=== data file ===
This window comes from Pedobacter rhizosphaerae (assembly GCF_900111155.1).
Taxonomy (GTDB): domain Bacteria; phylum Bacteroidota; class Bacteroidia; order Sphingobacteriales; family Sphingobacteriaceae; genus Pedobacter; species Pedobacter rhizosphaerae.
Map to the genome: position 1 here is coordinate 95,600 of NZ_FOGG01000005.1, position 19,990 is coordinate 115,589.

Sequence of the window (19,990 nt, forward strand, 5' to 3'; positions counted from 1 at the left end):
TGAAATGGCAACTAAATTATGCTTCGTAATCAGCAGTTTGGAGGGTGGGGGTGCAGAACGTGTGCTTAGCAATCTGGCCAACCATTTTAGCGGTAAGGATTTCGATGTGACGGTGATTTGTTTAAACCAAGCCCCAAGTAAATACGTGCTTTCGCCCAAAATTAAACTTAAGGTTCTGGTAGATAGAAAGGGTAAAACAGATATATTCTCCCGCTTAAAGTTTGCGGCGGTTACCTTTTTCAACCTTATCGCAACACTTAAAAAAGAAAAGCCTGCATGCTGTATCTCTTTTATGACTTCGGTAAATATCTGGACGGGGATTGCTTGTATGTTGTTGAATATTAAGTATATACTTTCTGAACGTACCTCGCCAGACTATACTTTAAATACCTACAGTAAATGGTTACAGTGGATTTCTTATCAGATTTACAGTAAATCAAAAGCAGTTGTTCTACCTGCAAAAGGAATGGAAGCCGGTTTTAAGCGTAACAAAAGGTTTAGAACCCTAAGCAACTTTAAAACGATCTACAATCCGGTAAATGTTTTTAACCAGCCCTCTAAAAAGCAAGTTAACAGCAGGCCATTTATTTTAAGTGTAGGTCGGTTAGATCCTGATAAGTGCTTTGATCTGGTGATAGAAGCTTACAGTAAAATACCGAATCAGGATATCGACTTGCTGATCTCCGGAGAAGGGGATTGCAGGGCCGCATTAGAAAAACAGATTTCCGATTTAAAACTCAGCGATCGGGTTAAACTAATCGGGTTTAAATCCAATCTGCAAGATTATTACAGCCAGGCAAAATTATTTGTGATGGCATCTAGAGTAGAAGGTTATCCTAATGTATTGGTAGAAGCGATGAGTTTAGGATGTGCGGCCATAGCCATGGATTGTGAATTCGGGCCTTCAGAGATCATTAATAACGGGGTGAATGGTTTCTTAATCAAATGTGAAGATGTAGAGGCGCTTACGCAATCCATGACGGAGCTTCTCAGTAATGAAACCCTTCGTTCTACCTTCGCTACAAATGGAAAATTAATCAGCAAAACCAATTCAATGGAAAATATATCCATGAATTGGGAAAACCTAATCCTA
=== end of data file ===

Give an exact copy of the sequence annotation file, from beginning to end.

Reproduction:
This window comes from Pedobacter rhizosphaerae (assembly GCF_900111155.1).
Taxonomy (GTDB): domain Bacteria; phylum Bacteroidota; class Bacteroidia; order Sphingobacteriales; family Sphingobacteriaceae; genus Pedobacter; species Pedobacter rhizosphaerae.
Map to the genome: position 1 here is coordinate 95,600 of NZ_FOGG01000005.1, position 19,990 is coordinate 115,589.

Sequence of the window (19,990 nt, forward strand, 5' to 3'; positions counted from 1 at the left end):
TGAAATGGCAACTAAATTATGCTTCGTAATCAGCAGTTTGGAGGGTGGGGGTGCAGAACGTGTGCTTAGCAATCTGGCCAACCATTTTAGCGGTAAGGATTTCGATGTGACGGTGATTTGTTTAAACCAAGCCCCAAGTAAATACGTGCTTTCGCCCAAAATTAAACTTAAGGTTCTGGTAGATAGAAAGGGTAAAACAGATATATTCTCCCGCTTAAAGTTTGCGGCGGTTACCTTTTTCAACCTTATCGCAACACTTAAAAAAGAAAAGCCTGCATGCTGTATCTCTTTTATGACTTCGGTAAATATCTGGACGGGGATTGCTTGTATGTTGTTGAATATTAAGTATATACTTTCTGAACGTACCTCGCCAGACTATACTTTAAATACCTACAGTAAATGGTTACAGTGGATTTCTTATCAGATTTACAGTAAATCAAAAGCAGTTGTTCTACCTGCAAAAGGAATGGAAGCCGGTTTTAAGCGTAACAAAAGGTTTAGAACCCTAAGCAACTTTAAAACGATCTACAATCCGGTAAATGTTTTTAACCAGCCCTCTAAAAAGCAAGTTAACAGCAGGCCATTTATTTTAAGTGTAGGTCGGTTAGATCCTGATAAGTGCTTTGATCTGGTGATAGAAGCTTACAGTAAAATACCGAATCAGGATATCGACTTGCTGATCTCCGGAGAAGGGGATTGCAGGGCCGCATTAGAAAAACAGATTTCCGATTTAAAACTCAGCGATCGGGTTAAACTAATCGGGTTTAAATCCAATCTGCAAGATTATTACAGCCAGGCAAAATTATTTGTGATGGCATCTAGAGTAGAAGGTTATCCTAATGTATTGGTAGAAGCGATGAGTTTAGGATGTGCGGCCATAGCCATGGATTGTGAATTCGGGCCTTCAGAGATCATTAATAACGGGGTGAATGGTTTCTTAATCAAATGTGAAGATGTAGAGGCGCTTACGCAATCCATGACGGAGCTTCTCAGTAATGAAACCCTTCGTTCTACCTTCGCTACAAATGGAAAATTAATCAGCAAAACCAATTCAATGGAAAATATATCCATGAATTGGGAAAACCTAATCCTA